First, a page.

Why Kubernetes Managed Object Storage Matters
We were talking with a well-respected industry analyst the other day and he challenged us to articulate why Kubernetes is so important to Object Storage. It got us thinking that this was a topic worthy of our time, and yours.
At the most basic level, the value of Kubernetes lies in its ability to treat infrastructure as code, delivering full scale automation to both stateful and stateless components of the software stack.
To derive the maximum amount of value requires treating the maximum number of components as code and orchestrating those. That means you put EVERYTHING into the container, including applications, infrastructure and data.
In the modern world, applications are stateless and containerized. Still, that state has to be held somewhere. That somewhere is object storage (not legacy block and file) and that object storage needs to run IN the container. When done this way Kubernetes can manage the automation of the infrastructure - both stateful and stateless.
If the object store is left to bare metal or public cloud storage services, the benefits of Kubernetes based infrastructure orchestration are considerably diminished.
Another way to think about it is through a VMware analogy. VMware created the concept of the software defined datacenter. This was a predecessor to Kubernetes (which is why they claim it as their birthright). To get the true value of SDDC, you have to virtualize the entire datacenter. If some of the applications are left behind to run on bare metal, SDDC benefits are lost.
The same is true for Kubernetes. If you only use Kubernetes for the applications, you are only tapping a fractional amount of the value. Let’s explore this a little deeper.
First off, in the modern model, CPU, Network and Storage are physical layers to be abstracted by Kubernetes. They have to be abstracted so that applications and data stores can run as containers anywhere. In particular, the data stores include all persistent services (databases, message queues, object stores..).
From the Kubernetes perspective, object stores are not different from any other key value stores or databases. The storage layer is reduced to physical or virtual drives underneath. The need to run persistent data stores as containers arises from hybrid cloud portability. Leaving essential services to external physical appliances or the public cloud takes away the benefits of Kubernetes automation.
This VMware post announcing the reason they built the Data Persistence platform is an excellent resource. DPp is the answer to the question “how can we allow modern applications to do what they do best, but still provide the ease of use and transparent operations of the VMware platform to admins and developers?”
Modern applications, in particular, those built to run on Kubernetes, are designed to take care of availability, replication, scaling and encryption within themselves to become completely independent of the infrastructure. In turn storage needs to run IN the container in order to deliver Observability, Data Placement, Maintenance Operations, and Failure Handling.
This was not always the case. Traditionally, applications relied on databases to store and work with structured data, and storage, such as local drives or distributed file systems, to house all of their unstructured and even semi-structured data. However, the rapid rise in unstructured data challenged this model. As developers quickly learned, POSIX was too chatty, had too much overhead to allow the application to perform at scale and was confined to the data center as it was never meant to provide access across regions and continents.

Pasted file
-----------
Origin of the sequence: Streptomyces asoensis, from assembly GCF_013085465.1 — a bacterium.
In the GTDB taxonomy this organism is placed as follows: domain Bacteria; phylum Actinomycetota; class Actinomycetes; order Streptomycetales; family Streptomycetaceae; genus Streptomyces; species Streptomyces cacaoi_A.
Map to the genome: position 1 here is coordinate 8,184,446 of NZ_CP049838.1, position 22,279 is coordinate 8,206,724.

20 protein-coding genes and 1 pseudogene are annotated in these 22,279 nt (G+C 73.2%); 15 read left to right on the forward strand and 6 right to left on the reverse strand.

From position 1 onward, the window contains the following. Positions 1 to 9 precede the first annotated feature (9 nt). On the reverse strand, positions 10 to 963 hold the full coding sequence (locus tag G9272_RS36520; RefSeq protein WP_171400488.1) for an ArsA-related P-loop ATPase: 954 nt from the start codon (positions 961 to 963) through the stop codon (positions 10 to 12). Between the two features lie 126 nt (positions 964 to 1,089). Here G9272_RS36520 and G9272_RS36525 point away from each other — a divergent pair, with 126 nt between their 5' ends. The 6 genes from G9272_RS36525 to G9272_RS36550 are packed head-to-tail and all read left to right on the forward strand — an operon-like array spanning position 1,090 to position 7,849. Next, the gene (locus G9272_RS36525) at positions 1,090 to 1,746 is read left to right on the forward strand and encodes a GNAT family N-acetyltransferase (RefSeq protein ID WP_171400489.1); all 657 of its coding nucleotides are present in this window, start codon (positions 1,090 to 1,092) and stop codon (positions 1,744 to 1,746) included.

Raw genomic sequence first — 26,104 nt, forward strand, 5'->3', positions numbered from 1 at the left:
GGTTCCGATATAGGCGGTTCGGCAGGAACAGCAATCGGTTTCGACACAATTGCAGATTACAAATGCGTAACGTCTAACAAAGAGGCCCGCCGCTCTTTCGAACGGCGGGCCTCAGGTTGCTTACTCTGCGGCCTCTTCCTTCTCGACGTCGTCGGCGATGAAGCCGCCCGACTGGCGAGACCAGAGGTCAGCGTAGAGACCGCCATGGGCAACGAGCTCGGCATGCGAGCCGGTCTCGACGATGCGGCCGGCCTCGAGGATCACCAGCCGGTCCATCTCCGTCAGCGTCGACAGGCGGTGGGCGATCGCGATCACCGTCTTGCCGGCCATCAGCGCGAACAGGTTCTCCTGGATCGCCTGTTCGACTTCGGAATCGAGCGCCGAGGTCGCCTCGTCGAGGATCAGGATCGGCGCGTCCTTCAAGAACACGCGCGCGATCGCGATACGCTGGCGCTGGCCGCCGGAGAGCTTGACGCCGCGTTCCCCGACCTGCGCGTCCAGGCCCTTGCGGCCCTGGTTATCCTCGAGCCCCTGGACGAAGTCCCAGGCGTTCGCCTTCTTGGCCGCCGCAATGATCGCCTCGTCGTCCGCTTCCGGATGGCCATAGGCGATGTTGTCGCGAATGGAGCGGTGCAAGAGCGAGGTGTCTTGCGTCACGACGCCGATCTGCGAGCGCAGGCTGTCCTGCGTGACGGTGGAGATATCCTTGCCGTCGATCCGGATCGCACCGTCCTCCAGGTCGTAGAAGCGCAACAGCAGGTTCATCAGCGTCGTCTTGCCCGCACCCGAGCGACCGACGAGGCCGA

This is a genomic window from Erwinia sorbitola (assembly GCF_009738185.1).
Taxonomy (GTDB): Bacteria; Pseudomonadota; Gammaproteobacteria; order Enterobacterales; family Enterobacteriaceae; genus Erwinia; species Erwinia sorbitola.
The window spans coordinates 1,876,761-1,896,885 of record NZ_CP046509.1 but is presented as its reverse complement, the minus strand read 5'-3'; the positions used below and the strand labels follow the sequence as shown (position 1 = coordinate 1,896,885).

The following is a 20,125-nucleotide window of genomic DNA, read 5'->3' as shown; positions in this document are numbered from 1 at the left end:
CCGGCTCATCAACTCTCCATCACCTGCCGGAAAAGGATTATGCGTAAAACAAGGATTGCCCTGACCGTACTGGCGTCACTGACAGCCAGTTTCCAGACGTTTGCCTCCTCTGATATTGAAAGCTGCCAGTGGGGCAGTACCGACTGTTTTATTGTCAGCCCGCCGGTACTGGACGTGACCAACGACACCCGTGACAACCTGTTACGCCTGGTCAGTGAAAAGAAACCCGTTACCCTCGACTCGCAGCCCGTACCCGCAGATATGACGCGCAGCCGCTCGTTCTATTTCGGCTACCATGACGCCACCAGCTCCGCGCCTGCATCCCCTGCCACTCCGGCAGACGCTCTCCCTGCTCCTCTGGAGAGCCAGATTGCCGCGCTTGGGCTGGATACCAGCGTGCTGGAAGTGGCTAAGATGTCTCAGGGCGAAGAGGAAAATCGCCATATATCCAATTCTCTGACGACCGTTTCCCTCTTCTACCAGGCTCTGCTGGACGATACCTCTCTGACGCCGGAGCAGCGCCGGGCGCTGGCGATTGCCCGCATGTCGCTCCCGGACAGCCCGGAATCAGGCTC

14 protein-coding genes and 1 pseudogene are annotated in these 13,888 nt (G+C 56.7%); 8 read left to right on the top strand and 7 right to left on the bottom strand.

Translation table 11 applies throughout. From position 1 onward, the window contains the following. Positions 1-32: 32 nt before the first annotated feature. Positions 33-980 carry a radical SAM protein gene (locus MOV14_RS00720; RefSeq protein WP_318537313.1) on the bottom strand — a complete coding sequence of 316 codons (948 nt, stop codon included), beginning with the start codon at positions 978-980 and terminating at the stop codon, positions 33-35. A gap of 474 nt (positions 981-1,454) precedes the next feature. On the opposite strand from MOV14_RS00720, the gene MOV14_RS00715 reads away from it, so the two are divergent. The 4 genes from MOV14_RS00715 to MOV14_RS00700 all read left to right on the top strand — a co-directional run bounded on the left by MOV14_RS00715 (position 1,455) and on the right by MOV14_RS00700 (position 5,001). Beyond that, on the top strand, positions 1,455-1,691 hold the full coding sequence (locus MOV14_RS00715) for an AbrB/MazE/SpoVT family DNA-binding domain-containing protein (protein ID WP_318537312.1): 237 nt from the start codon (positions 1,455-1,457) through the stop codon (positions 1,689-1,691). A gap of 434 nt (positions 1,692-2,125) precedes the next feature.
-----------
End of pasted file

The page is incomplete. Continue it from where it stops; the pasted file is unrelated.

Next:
This led them to object storage, which is designed for RESTful APIs (as pioneered by AWS S3). Now applications were free of any burden to handle local storage, making them effectively stateless (as the state is with the remote storage system).
Modern applications are built ground up with this expectation. Well-designed modern applications that deal with some kind of data (logs, metadata, blobs, etc), conform to the cloud-native (RESTful API) design principle by saving the state to a relevant storage system.
As a quick side note, REST APIs only address application-storage communication challenges such as PUT and GET or READ/WRITE data, and tracking metadata and version data, but not container orchestration and automation. That requires Kubernetes.
SAN and NAS can also make application containers stateless - but POSIX based File and Block are hopelessly inflexible in a containerized environment - i.e. ability to have application workers grow and shrink based on inbound load, move to a new node as soon as a current node goes down and so on. This is why object storage has replaced them as the primary storage class - as evidenced by public cloud’s reliance on object storage (and pricing of block and file).
This is not to say that storage applications, e.g. databases, object stores, key value stores, must be stateless. On the contrary, they need to be stateful - they just shouldn’t have the effect of making the application stateful in the process.
Kubernetes native storage applications (like MinIO) are designed to leverage the flexibility containers bring. Agile and DevOps best practices dictate that applications and CI/CD processes be simple and straightforward, independent of underlying infrastructure and consistent in how it accesses underlying infrastructure. Simply put, containers need to run the same way everywhere in order to be portable across development, test, and production. Combining that with variable hardware infrastructures, it makes sense for Kubernetes to be the point of contact between all the disaggregated infrastructures, applications and data stores.